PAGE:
It will be no surprise to anyone that we favor Rick Santorum’s reelection as a senator from Pennsylvania. He has been a fine moderately conservative lawmaker, the moderation owing mainly to his state’s unionism and statism. He has led the fight for reform of welfare and Social Security, and he is superior to his opponent, Robert Casey Jr., on the broad range of issues from trade to defense to marriage.
What makes this race unusual is that both candidates profess to be pro-life. Casey is from a great pro-life family in Pennsylvania politics: His father was denied a chance to speak at the Democratic convention in 1992 because he was likely to use the opportunity to argue that his party’s tradition of defending the weak and vulnerable ought to apply to unborn children. Casey’s position on abortion may very well help him win the election. Pro-life liberals, who usually have to swallow hard before they cast a vote, will be eager to support him. Some pro-life conservatives may think that their energies are better spent on races where a fellow pro-lifer is running against a supporter of the abortion license.
Even on the life issues, however, we see a contrast between Santorum and Casey. Each brings some distinctive advantages to the fight for life, but on balance the contrasts tell strongly in favor of Santorum.
Some pro-lifers hold it against Santorum that he endorsed his colleague Arlen Specter when he faced a pro-life primary challenge in 2004. We disagreed with Santorum’s decision, but recognized it as a prudential judgment about which equally committed pro-lifers could differ. Those who think that this episode detracts from Santorum’s pro-life credentials should be consistent: Casey’s endorsement of John Kerry the same year was worse.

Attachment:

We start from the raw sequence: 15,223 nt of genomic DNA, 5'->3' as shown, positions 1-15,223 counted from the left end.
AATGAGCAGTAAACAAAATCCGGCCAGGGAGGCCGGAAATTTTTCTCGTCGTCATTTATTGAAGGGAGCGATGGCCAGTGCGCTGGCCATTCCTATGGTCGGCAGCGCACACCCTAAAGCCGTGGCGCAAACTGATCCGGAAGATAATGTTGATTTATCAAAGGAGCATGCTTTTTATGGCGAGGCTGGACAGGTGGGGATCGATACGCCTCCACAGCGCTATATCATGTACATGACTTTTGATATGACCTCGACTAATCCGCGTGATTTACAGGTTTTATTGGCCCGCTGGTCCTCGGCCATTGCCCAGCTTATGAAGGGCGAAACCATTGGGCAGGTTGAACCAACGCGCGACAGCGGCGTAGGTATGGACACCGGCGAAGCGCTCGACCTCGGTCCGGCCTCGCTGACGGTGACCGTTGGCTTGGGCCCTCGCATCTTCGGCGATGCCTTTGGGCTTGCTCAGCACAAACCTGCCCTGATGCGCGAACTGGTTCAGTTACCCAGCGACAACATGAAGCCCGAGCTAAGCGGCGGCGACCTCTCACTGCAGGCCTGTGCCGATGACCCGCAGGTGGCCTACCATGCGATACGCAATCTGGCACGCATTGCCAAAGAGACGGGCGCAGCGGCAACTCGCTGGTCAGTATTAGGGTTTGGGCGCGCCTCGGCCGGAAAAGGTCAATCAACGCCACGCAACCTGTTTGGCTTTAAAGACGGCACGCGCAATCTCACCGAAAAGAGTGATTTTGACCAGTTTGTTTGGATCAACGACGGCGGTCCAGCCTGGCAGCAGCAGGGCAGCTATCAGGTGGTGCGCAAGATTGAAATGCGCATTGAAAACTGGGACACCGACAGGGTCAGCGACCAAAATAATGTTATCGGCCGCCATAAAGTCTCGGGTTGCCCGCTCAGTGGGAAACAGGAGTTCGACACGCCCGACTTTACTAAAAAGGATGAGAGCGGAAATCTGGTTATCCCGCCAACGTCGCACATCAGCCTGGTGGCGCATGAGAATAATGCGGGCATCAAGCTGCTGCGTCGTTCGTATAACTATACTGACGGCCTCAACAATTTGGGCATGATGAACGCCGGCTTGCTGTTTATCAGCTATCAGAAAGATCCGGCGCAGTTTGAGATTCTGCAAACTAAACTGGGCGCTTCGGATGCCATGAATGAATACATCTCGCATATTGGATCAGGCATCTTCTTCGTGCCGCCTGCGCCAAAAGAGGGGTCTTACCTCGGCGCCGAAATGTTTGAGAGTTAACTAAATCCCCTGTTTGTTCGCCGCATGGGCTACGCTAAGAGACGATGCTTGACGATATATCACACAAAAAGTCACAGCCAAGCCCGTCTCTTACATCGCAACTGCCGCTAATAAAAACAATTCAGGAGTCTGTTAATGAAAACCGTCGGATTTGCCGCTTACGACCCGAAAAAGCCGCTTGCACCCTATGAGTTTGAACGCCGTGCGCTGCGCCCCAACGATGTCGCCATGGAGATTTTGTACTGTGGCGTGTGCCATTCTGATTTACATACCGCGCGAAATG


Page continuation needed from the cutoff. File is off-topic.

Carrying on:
Perhaps the most important difference concerns judges. Thanks to the Supreme Court, ruling without any serious basis in the text, history, logic, or original meaning of the Constitution, abortion is now legal throughout pregnancy for essentially any reason in every state in the country. Judicial nominees who would correct this error are routinely denounced, because of their willingness to correct it, as ultraconservatives. We know that Santorum would fight for such nominees. About Casey, we know no such thing.
Howard Dean, the chairman of the Democratic National Committee, and Sen. Charles Schumer, the head of its Senate-campaign arm, have both reassured pro-abortion liberals that Casey would not even support such nominees. Schumer told The New Yorker, “There’s no worry on judges. And judges is the whole ball of wax.” Indeed it is: A senator who votes for laws against abortion but won’t vote for judges who will allow such laws to stand is merely playing games with his constituents.
The second difference, related to the first, is the degree of commitment. Many pro-lifers, in both parties, would be delighted to see the pro-life wing of the Democratic party rebuilt. They would like it to be impossible for either party to take them for granted, and for neither party to be off-limits because it opposes basic civil rights. But for Casey to play a part in reviving his party’s once vigorous pro-life faction would require him to be willing to take a lead in challenging its abandonment of the unborn and the sick.
Santorum has been willing not just to vote for life, but to sponsor legislation, to speak out, and otherwise to put himself on the line. Casey has said that he will not make the fight against abortion a priority. He thus undercuts the principled, as opposed to crassly political, character of his position, and makes it hard for serious pro-lifers to vote for him. The unfortunate truth is that Casey is not the pro-life stalwart that his father was. We hope that pro-life Pennsylvanians will vote accordingly.